Thunderbox

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'''Thunderbox''' was a shortlived British [[fanzine]] co-produced by [[Ann Green|Ann]] and [[Steve Green]]. After a trial issue [#0] in November 1997, #1 appeared in 1998 <ref>http://www.paulkincaid.co.uk/fanzine03.htm</ref>. A second edition was planned, but abandoned.
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'''Thunderbox''' was a shortlived British fanzine co-produced by [[Ann Green|Ann]] and [[Steve Green]].  
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==External links==
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After a trial issue [#0] in November 1997, #1 appeared in 1998.  
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1. [http://www.paulkincaid.co.uk/fanzine03.htm Review of #1] by [[Doug Bell]]: "It looks like an archetypal Britzine of the mid-1980s (a reprint from ''Start Breaking Up'' of 1981 does nothing to hinder the impression), though that is not necessarily a bad thing. Above all, it is not a perzine but another honest-to-god genzine."
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[[Category:Zine]][[Category:Zines from the UK]][[Category:1990's publications]] [[Category:Science Fiction Zines]]
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Contributions included  Joel Lane writing on music, and Chris Murphy writing on UFOs , ''Men In Black'', and their connection to fairies. A reprint of the article "A Day Of Lies" by Chris Evans from the 1981 fanzine [[Start Breaking Up]] was also featured. A second edition was planned, but abandoned.
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Paul Kincaid says of ''Thunderbox'', "It looks like an archetypal Britzine of the mid-1980s (a reprint from ''Start Breaking Up'' of 1981 does nothing to hinder the impression), though that is not necessarily a bad thing. Above all, it is not a perzine but another honest-to-god genzine."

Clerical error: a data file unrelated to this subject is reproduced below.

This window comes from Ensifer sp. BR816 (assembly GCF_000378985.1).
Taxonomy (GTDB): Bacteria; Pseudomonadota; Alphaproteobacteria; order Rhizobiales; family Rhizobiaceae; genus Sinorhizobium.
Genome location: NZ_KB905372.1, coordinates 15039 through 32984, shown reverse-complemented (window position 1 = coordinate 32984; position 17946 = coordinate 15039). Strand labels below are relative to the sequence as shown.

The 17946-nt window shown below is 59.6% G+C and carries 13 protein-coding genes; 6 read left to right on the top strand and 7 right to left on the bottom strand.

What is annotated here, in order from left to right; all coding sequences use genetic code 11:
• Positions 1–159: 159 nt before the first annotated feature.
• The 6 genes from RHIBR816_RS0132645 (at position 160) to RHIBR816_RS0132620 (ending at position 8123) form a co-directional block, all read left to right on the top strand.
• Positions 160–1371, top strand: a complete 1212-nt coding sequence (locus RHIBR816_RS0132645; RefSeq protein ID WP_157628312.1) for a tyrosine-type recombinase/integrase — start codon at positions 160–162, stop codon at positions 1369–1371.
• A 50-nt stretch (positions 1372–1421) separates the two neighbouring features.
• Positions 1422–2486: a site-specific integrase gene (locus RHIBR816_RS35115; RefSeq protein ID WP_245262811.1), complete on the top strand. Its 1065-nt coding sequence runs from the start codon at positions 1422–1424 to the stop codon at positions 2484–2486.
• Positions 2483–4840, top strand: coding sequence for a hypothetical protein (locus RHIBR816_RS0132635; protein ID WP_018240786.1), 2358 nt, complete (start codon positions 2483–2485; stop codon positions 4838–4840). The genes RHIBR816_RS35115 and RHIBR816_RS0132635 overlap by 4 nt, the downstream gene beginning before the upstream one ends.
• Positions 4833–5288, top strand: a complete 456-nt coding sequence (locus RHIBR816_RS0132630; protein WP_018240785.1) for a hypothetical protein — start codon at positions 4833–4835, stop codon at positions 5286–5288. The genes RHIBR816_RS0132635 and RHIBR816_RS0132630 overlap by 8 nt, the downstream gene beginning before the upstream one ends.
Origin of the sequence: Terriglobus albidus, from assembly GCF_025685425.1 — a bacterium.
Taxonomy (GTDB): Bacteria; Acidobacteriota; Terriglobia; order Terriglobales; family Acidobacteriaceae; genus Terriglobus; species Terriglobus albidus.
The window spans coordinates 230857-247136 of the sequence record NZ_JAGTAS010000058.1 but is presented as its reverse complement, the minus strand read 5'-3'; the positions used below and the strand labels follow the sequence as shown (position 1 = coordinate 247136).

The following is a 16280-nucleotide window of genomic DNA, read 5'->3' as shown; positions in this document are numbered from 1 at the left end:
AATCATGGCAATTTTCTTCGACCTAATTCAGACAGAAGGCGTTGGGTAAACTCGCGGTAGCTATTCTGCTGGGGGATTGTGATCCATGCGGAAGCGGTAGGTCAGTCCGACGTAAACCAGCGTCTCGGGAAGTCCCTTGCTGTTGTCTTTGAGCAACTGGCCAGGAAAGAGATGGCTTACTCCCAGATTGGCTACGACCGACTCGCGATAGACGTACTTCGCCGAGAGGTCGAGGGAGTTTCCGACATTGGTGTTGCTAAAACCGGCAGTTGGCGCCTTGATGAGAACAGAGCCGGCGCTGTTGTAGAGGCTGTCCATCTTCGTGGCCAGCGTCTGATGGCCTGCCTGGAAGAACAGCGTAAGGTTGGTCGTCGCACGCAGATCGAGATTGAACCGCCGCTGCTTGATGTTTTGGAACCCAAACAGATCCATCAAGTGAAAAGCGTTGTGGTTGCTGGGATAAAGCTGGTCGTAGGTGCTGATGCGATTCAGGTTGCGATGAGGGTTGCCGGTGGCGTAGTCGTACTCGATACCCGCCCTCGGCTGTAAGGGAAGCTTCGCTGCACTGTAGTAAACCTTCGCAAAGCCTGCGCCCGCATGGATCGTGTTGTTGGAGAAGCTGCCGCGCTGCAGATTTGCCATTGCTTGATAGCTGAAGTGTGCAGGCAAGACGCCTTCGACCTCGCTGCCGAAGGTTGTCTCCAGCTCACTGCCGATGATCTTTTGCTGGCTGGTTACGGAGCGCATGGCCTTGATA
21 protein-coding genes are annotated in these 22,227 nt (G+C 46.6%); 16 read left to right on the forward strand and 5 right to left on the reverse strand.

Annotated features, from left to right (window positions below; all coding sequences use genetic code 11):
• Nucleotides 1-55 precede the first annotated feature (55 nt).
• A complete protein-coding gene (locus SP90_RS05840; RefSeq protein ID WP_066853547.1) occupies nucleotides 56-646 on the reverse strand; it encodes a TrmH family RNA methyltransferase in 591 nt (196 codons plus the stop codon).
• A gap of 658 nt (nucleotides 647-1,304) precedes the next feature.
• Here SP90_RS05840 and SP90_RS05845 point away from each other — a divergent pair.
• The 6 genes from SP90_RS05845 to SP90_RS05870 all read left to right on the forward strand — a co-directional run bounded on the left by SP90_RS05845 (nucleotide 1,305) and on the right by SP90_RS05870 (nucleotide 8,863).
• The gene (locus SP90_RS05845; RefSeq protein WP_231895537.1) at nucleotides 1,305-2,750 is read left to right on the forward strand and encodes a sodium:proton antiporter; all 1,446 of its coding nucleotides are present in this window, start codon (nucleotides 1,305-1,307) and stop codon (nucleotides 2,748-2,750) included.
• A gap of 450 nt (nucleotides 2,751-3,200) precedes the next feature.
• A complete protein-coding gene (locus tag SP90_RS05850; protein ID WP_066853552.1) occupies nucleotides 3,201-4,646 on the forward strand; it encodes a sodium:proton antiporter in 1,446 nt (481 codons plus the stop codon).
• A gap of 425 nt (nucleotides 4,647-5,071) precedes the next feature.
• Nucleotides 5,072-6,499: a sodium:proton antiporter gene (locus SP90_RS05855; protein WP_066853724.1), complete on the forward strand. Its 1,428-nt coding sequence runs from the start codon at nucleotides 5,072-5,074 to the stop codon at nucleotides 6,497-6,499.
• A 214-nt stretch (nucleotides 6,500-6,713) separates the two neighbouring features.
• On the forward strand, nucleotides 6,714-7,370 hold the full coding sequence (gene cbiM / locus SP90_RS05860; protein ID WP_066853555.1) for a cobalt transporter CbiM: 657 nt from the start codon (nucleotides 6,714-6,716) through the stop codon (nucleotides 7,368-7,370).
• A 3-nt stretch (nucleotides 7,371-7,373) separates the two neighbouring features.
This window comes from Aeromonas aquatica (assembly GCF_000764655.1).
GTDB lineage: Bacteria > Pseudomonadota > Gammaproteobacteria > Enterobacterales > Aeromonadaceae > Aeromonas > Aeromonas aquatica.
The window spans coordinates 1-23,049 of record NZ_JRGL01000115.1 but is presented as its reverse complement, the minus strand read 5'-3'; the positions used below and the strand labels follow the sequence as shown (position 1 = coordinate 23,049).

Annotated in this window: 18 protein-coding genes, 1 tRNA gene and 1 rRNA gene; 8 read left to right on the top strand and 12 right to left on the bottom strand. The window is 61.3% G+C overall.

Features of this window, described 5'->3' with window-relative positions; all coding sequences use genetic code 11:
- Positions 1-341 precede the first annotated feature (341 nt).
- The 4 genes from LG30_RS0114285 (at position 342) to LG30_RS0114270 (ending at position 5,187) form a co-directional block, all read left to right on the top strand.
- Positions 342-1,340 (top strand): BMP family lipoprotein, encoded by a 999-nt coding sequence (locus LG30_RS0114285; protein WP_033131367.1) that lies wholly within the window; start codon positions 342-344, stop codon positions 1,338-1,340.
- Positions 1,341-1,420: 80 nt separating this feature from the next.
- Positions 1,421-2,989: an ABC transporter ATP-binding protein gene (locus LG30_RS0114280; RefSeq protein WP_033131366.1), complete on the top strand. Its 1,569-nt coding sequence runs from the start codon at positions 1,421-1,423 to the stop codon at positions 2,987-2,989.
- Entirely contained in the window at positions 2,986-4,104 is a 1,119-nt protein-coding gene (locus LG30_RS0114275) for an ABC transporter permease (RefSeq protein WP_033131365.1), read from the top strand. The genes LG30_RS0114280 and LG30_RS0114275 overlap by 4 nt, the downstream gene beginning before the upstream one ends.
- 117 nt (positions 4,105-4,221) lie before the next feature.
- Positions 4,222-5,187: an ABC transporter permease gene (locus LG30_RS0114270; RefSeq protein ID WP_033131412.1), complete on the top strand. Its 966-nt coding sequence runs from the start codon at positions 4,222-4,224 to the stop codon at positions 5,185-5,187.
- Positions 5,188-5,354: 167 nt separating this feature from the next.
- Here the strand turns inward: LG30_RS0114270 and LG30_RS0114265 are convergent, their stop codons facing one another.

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==External links==
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* [http://www.paulkincaid.co.uk/Reviews/Whywerehere.htm Review of ''Thunderbox'' by Paul Kincaid]
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[[Category:Zine]]
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[[Category:Zines from the UK]]
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[[Category:1990's publications]]  
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[[Category:Science Fiction Zines]]

Current revision

Thunderbox was a shortlived British fanzine co-produced by Ann and Steve Green.

After a trial issue [#0] in November 1997, #1 appeared in 1998.

Contributions included Joel Lane writing on music, and Chris Murphy writing on UFOs , Men In Black, and their connection to fairies. A reprint of the article "A Day Of Lies" by Chris Evans from the 1981 fanzine Start Breaking Up was also featured. A second edition was planned, but abandoned.

Paul Kincaid says of Thunderbox, "It looks like an archetypal Britzine of the mid-1980s (a reprint from Start Breaking Up of 1981 does nothing to hinder the impression), though that is not necessarily a bad thing. Above all, it is not a perzine but another honest-to-god genzine."

External links

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